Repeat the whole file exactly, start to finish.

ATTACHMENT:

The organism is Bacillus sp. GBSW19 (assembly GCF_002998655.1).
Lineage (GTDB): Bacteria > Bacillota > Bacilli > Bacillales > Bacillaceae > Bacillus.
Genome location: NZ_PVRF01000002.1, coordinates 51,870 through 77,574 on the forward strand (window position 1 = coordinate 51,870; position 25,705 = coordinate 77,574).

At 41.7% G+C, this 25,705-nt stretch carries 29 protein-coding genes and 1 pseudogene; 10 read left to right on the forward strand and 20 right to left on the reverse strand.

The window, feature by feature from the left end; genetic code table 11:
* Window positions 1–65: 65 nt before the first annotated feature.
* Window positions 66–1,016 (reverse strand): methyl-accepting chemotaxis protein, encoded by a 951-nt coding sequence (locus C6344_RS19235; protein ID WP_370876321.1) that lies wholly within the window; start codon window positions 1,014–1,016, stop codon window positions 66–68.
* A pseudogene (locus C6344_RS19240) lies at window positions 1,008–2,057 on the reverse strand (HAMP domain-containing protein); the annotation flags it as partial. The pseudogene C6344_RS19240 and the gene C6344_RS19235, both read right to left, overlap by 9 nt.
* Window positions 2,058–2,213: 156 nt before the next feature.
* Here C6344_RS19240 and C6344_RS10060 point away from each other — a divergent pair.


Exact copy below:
The organism is Bacillus sp. GBSW19 (assembly GCF_002998655.1).
Lineage (GTDB): Bacteria > Bacillota > Bacilli > Bacillales > Bacillaceae > Bacillus.
Genome location: NZ_PVRF01000002.1, coordinates 51,870 through 77,574 on the forward strand (window position 1 = coordinate 51,870; position 25,705 = coordinate 77,574).

At 41.7% G+C, this 25,705-nt stretch carries 29 protein-coding genes and 1 pseudogene; 10 read left to right on the forward strand and 20 right to left on the reverse strand.

The window, feature by feature from the left end; genetic code table 11:
* Window positions 1–65: 65 nt before the first annotated feature.
* Window positions 66–1,016 (reverse strand): methyl-accepting chemotaxis protein, encoded by a 951-nt coding sequence (locus C6344_RS19235; protein ID WP_370876321.1) that lies wholly within the window; start codon window positions 1,014–1,016, stop codon window positions 66–68.
* A pseudogene (locus C6344_RS19240) lies at window positions 1,008–2,057 on the reverse strand (HAMP domain-containing protein); the annotation flags it as partial. The pseudogene C6344_RS19240 and the gene C6344_RS19235, both read right to left, overlap by 9 nt.
* Window positions 2,058–2,213: 156 nt before the next feature.
* Here C6344_RS19240 and C6344_RS10060 point away from each other — a divergent pair.